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As lockdown restrictions ease and we start to consider travelling again, the future of cross-Channel operator Eurostar remains uncertain.
Eurostar is seeking financial support from the UK Government, citing higher access charges here as a reason.
The French Government has pledged to provide support for the operator, while £200 million has been provided by one of its shareholders, Caisse de Dépôt et Placement du Québec (CDPQ) and Hermes Infrastructure.
Registered in the UK and supporting 3,000 jobs either with the business or in the supply chain, the company is, however, 55% owned by SNCF (French state rail), 40% by CDPQ/Hermes and 5% by SNCB (Belgian state railways).
So: Should the UK Government provide financial assistance to Eurostar?

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Government-owned Class 365s to be withdrawn

The remaining Class 365s will be withdrawn from traffic by Govia Thameslink Railway at the start of the May timetable.

Twenty-one four-car electric multiple units will be sent off-lease, joining 19 classmates withdrawn by GTR in 2018.

Class 365s are used by GTR’s Great Northern operation on the London King’s Cross-Peterborough/Cambridge routes. GN also uses 29 Class 387/1s.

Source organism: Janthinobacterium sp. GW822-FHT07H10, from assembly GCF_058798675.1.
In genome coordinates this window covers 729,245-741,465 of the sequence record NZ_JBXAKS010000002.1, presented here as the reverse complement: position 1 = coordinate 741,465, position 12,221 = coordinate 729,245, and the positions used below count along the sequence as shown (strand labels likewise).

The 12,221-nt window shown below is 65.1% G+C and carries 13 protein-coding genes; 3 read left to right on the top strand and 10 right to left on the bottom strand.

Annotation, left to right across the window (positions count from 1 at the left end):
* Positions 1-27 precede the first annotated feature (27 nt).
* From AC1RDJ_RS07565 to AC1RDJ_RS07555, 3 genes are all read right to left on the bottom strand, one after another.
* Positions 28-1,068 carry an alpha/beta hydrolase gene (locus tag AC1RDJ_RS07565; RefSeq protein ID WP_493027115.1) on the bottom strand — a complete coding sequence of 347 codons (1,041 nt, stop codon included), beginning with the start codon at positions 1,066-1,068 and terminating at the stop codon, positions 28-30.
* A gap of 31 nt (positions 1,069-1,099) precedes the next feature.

Owned by Train Fleet (2019) Limited (TF19) and dating from 1994-95, the EMUs are being sent off-lease because the majority of peak-time additional services on which they are used are not currently operating during the reduced timetable, which was introduced as a result of the pandemic.

“The Class 365 trains have been helpful ‘peak busters’ on a busy railway, but don’t benefit from air-conditioning, CCTV or selective door opening, making them less flexible than our other fleets,” said GTR Chief Operating Officer Steve White.

“Releasing this fleet earlier than planned, and temporarily reassigning other trains to reflect customer demand across the whole GTR network, allows us to make savings which is good news for the taxpayer.”

Ten ‘365s’ were used by ScotRail on electric services in 2018, due to the late delivery of the Hitachi Class 385s. Their introduction won the ScotRail Alliance the National Rail Award Train of the Year accolade in 2019 (RAIL 888).

  • For the FULL story, read RAIL 927, published on March 24, and available digitally from March 20. 

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  • Tim Massey - 11/03/2021 19:13

    Good news for the taxpayer that owns the trains anyway? How does Mr S White figure that one?

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